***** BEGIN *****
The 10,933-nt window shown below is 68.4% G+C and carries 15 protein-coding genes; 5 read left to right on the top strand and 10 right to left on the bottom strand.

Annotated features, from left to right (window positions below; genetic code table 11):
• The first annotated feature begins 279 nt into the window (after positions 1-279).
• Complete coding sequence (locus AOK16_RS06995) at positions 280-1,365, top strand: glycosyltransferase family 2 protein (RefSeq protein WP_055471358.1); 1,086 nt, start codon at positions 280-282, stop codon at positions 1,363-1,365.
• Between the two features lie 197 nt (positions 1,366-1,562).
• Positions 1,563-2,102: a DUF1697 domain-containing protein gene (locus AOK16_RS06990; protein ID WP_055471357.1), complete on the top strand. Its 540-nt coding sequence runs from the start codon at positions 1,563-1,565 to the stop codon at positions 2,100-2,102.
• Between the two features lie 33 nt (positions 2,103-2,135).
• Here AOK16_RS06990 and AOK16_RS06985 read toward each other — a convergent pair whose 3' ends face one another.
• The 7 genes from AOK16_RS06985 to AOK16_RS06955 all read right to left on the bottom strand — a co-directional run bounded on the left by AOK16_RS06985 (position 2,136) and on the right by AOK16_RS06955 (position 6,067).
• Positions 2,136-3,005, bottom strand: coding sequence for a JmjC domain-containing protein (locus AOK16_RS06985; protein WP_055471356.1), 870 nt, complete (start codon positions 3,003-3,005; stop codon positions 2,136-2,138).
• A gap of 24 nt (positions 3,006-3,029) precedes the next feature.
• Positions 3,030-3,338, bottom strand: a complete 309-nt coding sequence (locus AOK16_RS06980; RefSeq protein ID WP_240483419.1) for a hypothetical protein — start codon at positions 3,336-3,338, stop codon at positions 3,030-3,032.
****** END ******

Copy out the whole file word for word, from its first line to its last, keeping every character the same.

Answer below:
The 10,933-nt window shown below is 68.4% G+C and carries 15 protein-coding genes; 5 read left to right on the top strand and 10 right to left on the bottom strand.

Annotated features, from left to right (window positions below; genetic code table 11):
• The first annotated feature begins 279 nt into the window (after positions 1-279).
• Complete coding sequence (locus AOK16_RS06995) at positions 280-1,365, top strand: glycosyltransferase family 2 protein (RefSeq protein WP_055471358.1); 1,086 nt, start codon at positions 280-282, stop codon at positions 1,363-1,365.
• Between the two features lie 197 nt (positions 1,366-1,562).
• Positions 1,563-2,102: a DUF1697 domain-containing protein gene (locus AOK16_RS06990; protein ID WP_055471357.1), complete on the top strand. Its 540-nt coding sequence runs from the start codon at positions 1,563-1,565 to the stop codon at positions 2,100-2,102.
• Between the two features lie 33 nt (positions 2,103-2,135).
• Here AOK16_RS06990 and AOK16_RS06985 read toward each other — a convergent pair whose 3' ends face one another.
• The 7 genes from AOK16_RS06985 to AOK16_RS06955 all read right to left on the bottom strand — a co-directional run bounded on the left by AOK16_RS06985 (position 2,136) and on the right by AOK16_RS06955 (position 6,067).
• Positions 2,136-3,005, bottom strand: coding sequence for a JmjC domain-containing protein (locus AOK16_RS06985; protein WP_055471356.1), 870 nt, complete (start codon positions 3,003-3,005; stop codon positions 2,136-2,138).
• A gap of 24 nt (positions 3,006-3,029) precedes the next feature.
• Positions 3,030-3,338, bottom strand: a complete 309-nt coding sequence (locus AOK16_RS06980; RefSeq protein ID WP_240483419.1) for a hypothetical protein — start codon at positions 3,336-3,338, stop codon at positions 3,030-3,032.